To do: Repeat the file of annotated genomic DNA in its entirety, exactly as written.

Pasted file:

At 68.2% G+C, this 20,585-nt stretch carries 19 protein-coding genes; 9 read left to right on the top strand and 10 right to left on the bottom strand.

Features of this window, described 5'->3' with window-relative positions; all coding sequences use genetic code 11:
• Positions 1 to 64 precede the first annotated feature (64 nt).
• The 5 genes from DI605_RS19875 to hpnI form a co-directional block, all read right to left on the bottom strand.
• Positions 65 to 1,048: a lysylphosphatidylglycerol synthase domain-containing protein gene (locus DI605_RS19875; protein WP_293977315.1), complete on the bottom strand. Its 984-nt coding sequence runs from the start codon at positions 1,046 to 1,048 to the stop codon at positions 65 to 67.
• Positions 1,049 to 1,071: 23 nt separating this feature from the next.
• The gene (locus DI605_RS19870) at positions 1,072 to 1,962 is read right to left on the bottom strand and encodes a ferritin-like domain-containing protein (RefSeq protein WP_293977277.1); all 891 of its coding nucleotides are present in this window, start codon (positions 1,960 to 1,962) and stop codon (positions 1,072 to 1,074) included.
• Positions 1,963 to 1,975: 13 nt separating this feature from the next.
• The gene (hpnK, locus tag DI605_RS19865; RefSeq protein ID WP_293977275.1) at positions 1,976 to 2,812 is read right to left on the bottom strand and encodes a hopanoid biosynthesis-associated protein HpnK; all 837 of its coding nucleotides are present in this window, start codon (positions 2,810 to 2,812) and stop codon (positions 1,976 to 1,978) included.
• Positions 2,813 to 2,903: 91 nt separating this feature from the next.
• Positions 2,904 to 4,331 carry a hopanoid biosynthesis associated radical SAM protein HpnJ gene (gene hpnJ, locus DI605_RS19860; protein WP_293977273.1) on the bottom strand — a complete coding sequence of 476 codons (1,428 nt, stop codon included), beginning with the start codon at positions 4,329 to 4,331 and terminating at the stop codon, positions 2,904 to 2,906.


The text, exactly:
At 68.2% G+C, this 20,585-nt stretch carries 19 protein-coding genes; 9 read left to right on the top strand and 10 right to left on the bottom strand.

Features of this window, described 5'->3' with window-relative positions; all coding sequences use genetic code 11:
• Positions 1 to 64 precede the first annotated feature (64 nt).
• The 5 genes from DI605_RS19875 to hpnI form a co-directional block, all read right to left on the bottom strand.
• Positions 65 to 1,048: a lysylphosphatidylglycerol synthase domain-containing protein gene (locus DI605_RS19875; protein WP_293977315.1), complete on the bottom strand. Its 984-nt coding sequence runs from the start codon at positions 1,046 to 1,048 to the stop codon at positions 65 to 67.
• Positions 1,049 to 1,071: 23 nt separating this feature from the next.
• The gene (locus DI605_RS19870) at positions 1,072 to 1,962 is read right to left on the bottom strand and encodes a ferritin-like domain-containing protein (RefSeq protein WP_293977277.1); all 891 of its coding nucleotides are present in this window, start codon (positions 1,960 to 1,962) and stop codon (positions 1,072 to 1,074) included.
• Positions 1,963 to 1,975: 13 nt separating this feature from the next.
• The gene (hpnK, locus tag DI605_RS19865; RefSeq protein ID WP_293977275.1) at positions 1,976 to 2,812 is read right to left on the bottom strand and encodes a hopanoid biosynthesis-associated protein HpnK; all 837 of its coding nucleotides are present in this window, start codon (positions 2,810 to 2,812) and stop codon (positions 1,976 to 1,978) included.
• Positions 2,813 to 2,903: 91 nt separating this feature from the next.
• Positions 2,904 to 4,331 carry a hopanoid biosynthesis associated radical SAM protein HpnJ gene (gene hpnJ, locus DI605_RS19860; protein WP_293977273.1) on the bottom strand — a complete coding sequence of 476 codons (1,428 nt, stop codon included), beginning with the start codon at positions 4,329 to 4,331 and terminating at the stop codon, positions 2,904 to 2,906.